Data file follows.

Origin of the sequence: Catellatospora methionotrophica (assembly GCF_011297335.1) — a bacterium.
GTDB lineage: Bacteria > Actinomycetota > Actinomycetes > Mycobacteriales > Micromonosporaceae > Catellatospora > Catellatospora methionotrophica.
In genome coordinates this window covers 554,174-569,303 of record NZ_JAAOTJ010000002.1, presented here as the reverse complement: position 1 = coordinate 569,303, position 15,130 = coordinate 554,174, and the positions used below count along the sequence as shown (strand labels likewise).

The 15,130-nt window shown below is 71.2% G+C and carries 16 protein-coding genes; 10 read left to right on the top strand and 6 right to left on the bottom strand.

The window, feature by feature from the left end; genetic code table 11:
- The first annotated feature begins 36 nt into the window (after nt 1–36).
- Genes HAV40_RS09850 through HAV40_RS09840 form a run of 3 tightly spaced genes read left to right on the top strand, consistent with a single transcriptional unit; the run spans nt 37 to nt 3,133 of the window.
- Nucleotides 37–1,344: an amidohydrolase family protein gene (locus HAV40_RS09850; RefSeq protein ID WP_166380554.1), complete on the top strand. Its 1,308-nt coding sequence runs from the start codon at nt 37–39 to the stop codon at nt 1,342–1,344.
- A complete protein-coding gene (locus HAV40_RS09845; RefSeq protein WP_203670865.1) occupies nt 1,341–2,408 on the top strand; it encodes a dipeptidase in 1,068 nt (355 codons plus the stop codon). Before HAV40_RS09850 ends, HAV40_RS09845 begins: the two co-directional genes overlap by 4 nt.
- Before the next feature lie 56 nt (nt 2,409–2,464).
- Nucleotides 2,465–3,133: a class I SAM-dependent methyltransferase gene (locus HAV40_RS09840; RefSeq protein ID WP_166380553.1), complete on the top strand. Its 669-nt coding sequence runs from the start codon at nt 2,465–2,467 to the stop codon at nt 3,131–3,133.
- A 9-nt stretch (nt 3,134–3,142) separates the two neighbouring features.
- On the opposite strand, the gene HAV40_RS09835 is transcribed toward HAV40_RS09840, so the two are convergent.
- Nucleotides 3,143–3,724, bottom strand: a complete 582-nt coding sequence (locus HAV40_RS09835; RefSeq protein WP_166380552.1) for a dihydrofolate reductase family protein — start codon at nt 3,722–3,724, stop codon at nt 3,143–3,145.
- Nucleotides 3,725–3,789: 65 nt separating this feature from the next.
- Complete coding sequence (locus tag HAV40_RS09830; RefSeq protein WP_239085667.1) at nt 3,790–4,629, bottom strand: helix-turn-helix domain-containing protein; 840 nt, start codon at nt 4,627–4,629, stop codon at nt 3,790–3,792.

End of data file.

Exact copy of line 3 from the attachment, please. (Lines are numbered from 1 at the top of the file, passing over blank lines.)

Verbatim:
In genome coordinates this window covers 554,174-569,303 of record NZ_JAAOTJ010000002.1, presented here as the reverse complement: position 1 = coordinate 569,303, position 15,130 = coordinate 554,174, and the positions used below count along the sequence as shown (strand labels likewise).